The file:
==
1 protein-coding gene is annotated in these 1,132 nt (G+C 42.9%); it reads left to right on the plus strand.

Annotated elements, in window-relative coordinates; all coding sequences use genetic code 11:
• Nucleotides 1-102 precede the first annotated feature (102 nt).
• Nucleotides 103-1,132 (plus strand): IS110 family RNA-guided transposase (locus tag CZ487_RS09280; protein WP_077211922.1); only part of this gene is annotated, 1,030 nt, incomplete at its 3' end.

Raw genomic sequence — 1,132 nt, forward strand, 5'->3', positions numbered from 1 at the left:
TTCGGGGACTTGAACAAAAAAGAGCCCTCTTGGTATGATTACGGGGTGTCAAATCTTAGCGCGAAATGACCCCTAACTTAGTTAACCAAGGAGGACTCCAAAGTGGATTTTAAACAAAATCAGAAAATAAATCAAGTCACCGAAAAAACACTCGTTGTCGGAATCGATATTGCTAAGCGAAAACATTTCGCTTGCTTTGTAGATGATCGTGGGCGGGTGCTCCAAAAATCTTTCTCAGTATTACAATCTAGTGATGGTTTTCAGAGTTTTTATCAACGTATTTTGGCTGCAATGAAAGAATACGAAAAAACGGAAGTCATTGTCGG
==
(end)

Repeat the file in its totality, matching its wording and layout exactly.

1 protein-coding gene is annotated in these 1,132 nt (G+C 42.9%); it reads left to right on the plus strand.

Annotated elements, in window-relative coordinates; all coding sequences use genetic code 11:
• Nucleotides 1-102 precede the first annotated feature (102 nt).
• Nucleotides 103-1,132 (plus strand): IS110 family RNA-guided transposase (locus tag CZ487_RS09280; protein WP_077211922.1); only part of this gene is annotated, 1,030 nt, incomplete at its 3' end.

Raw genomic sequence — 1,132 nt, forward strand, 5'->3', positions numbered from 1 at the left:
TTCGGGGACTTGAACAAAAAAGAGCCCTCTTGGTATGATTACGGGGTGTCAAATCTTAGCGCGAAATGACCCCTAACTTAGTTAACCAAGGAGGACTCCAAAGTGGATTTTAAACAAAATCAGAAAATAAATCAAGTCACCGAAAAAACACTCGTTGTCGGAATCGATATTGCTAAGCGAAAACATTTCGCTTGCTTTGTAGATGATCGTGGGCGGGTGCTCCAAAAATCTTTCTCAGTATTACAATCTAGTGATGGTTTTCAGAGTTTTTATCAACGTATTTTGGCTGCAATGAAAGAATACGAAAAAACGGAAGTCATTGTCGG